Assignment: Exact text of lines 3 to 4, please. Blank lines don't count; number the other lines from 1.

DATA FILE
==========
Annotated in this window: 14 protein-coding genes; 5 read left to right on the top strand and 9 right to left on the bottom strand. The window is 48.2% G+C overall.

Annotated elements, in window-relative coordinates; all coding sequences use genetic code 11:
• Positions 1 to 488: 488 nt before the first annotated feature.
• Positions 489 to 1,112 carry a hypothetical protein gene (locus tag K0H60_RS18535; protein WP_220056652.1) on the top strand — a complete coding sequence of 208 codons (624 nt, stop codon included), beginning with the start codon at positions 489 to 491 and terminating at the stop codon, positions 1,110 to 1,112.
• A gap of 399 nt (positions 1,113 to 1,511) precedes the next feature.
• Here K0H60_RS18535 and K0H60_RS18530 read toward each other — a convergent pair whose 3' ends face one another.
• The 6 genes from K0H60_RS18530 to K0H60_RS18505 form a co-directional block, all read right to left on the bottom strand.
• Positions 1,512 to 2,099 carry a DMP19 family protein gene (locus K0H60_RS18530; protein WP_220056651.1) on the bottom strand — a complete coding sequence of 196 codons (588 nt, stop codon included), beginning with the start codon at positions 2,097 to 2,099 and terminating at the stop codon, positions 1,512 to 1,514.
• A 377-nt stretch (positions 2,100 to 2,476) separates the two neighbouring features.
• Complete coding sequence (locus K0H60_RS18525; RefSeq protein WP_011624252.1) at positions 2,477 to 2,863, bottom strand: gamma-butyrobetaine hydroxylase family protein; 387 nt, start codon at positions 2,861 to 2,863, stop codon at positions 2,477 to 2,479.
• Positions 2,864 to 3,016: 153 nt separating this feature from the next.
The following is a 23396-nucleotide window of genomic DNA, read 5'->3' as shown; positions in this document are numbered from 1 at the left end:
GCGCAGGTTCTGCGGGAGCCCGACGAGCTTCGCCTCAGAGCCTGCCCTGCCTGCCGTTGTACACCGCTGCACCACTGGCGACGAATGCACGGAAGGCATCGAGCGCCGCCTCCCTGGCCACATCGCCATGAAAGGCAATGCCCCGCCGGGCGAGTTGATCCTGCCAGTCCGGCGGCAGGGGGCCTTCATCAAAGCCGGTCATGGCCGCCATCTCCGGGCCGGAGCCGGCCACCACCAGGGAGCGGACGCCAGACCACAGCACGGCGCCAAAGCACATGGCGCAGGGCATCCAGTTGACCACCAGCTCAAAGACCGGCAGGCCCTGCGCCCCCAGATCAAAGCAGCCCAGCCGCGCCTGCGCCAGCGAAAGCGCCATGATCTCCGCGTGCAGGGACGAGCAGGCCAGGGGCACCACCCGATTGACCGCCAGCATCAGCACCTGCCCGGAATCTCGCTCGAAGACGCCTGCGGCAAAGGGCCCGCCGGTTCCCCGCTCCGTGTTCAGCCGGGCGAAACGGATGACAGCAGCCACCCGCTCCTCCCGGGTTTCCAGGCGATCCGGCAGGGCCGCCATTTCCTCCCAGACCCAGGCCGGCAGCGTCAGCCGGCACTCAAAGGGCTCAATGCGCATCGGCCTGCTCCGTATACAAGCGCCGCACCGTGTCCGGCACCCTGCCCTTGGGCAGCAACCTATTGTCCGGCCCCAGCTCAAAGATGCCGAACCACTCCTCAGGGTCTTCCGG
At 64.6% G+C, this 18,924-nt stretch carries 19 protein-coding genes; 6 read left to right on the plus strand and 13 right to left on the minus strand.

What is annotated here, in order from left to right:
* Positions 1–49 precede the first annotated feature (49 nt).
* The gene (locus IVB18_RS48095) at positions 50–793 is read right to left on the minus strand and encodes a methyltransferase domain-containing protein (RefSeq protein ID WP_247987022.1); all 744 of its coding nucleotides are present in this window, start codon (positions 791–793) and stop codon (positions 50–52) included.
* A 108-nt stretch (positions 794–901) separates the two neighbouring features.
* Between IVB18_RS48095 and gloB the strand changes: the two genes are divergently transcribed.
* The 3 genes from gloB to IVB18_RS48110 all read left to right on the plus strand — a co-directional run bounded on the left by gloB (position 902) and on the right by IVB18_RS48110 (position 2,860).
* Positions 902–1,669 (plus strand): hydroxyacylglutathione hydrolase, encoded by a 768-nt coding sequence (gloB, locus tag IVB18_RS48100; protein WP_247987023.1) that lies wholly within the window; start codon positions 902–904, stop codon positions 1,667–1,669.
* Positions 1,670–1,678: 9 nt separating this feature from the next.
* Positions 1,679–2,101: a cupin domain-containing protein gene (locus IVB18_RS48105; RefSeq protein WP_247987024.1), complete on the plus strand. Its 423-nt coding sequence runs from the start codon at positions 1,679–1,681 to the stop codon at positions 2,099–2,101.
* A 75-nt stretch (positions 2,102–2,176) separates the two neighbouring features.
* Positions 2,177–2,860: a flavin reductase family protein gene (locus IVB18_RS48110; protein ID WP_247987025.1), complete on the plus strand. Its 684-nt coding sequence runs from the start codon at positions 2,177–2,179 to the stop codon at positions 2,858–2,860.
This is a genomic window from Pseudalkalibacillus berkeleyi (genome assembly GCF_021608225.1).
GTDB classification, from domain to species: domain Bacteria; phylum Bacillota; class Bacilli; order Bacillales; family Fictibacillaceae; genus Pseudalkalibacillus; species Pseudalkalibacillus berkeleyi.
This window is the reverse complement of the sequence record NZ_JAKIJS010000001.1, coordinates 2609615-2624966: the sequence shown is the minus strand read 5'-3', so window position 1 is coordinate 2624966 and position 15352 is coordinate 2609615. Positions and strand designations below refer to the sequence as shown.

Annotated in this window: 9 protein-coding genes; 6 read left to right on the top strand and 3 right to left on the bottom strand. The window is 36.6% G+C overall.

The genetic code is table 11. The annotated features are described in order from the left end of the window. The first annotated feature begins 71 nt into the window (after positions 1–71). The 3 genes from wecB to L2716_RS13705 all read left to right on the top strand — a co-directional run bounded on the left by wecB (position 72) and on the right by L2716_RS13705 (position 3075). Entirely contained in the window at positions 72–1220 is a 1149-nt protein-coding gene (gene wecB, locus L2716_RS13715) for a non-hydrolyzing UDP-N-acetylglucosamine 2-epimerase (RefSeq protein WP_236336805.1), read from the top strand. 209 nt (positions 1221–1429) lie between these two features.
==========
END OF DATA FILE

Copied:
• Positions 1 to 488: 488 nt before the first annotated feature.
• Positions 489 to 1,112 carry a hypothetical protein gene (locus tag K0H60_RS18535; protein WP_220056652.1) on the top strand — a complete coding sequence of 208 codons (624 nt, stop codon included), beginning with the start codon at positions 489 to 491 and terminating at the stop codon, positions 1,110 to 1,112.